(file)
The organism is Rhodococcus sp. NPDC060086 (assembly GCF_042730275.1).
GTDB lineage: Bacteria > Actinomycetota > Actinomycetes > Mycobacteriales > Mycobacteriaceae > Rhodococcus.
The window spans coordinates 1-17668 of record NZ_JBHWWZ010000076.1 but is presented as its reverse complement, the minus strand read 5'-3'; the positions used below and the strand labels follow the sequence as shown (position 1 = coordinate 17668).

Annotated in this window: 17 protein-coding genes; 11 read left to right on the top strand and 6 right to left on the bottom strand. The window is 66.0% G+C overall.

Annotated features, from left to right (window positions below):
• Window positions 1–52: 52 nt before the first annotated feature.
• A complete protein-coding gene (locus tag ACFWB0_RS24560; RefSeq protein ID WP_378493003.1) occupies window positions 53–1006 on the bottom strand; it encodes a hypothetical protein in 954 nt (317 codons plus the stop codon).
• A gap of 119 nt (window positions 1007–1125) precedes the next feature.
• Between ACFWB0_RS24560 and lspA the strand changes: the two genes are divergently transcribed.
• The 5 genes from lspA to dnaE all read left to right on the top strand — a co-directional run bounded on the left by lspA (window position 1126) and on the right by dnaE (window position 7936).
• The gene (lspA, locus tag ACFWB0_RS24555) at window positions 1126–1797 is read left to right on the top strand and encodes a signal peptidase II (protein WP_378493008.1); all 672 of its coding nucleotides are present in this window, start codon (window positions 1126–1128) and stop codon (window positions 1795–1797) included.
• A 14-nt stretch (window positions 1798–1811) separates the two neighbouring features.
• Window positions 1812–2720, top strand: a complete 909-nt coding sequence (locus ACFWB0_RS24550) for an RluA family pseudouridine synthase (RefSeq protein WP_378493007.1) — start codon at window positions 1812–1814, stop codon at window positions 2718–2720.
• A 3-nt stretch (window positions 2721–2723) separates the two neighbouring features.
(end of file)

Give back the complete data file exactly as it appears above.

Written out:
The organism is Rhodococcus sp. NPDC060086 (assembly GCF_042730275.1).
GTDB lineage: Bacteria > Actinomycetota > Actinomycetes > Mycobacteriales > Mycobacteriaceae > Rhodococcus.
The window spans coordinates 1-17668 of record NZ_JBHWWZ010000076.1 but is presented as its reverse complement, the minus strand read 5'-3'; the positions used below and the strand labels follow the sequence as shown (position 1 = coordinate 17668).

Annotated in this window: 17 protein-coding genes; 11 read left to right on the top strand and 6 right to left on the bottom strand. The window is 66.0% G+C overall.

Annotated features, from left to right (window positions below):
• Window positions 1–52: 52 nt before the first annotated feature.
• A complete protein-coding gene (locus tag ACFWB0_RS24560; RefSeq protein ID WP_378493003.1) occupies window positions 53–1006 on the bottom strand; it encodes a hypothetical protein in 954 nt (317 codons plus the stop codon).
• A gap of 119 nt (window positions 1007–1125) precedes the next feature.
• Between ACFWB0_RS24560 and lspA the strand changes: the two genes are divergently transcribed.
• The 5 genes from lspA to dnaE all read left to right on the top strand — a co-directional run bounded on the left by lspA (window position 1126) and on the right by dnaE (window position 7936).
• The gene (lspA, locus tag ACFWB0_RS24555) at window positions 1126–1797 is read left to right on the top strand and encodes a signal peptidase II (protein WP_378493008.1); all 672 of its coding nucleotides are present in this window, start codon (window positions 1126–1128) and stop codon (window positions 1795–1797) included.
• A 14-nt stretch (window positions 1798–1811) separates the two neighbouring features.
• Window positions 1812–2720, top strand: a complete 909-nt coding sequence (locus ACFWB0_RS24550) for an RluA family pseudouridine synthase (RefSeq protein WP_378493007.1) — start codon at window positions 1812–1814, stop codon at window positions 2718–2720.
• A 3-nt stretch (window positions 2721–2723) separates the two neighbouring features.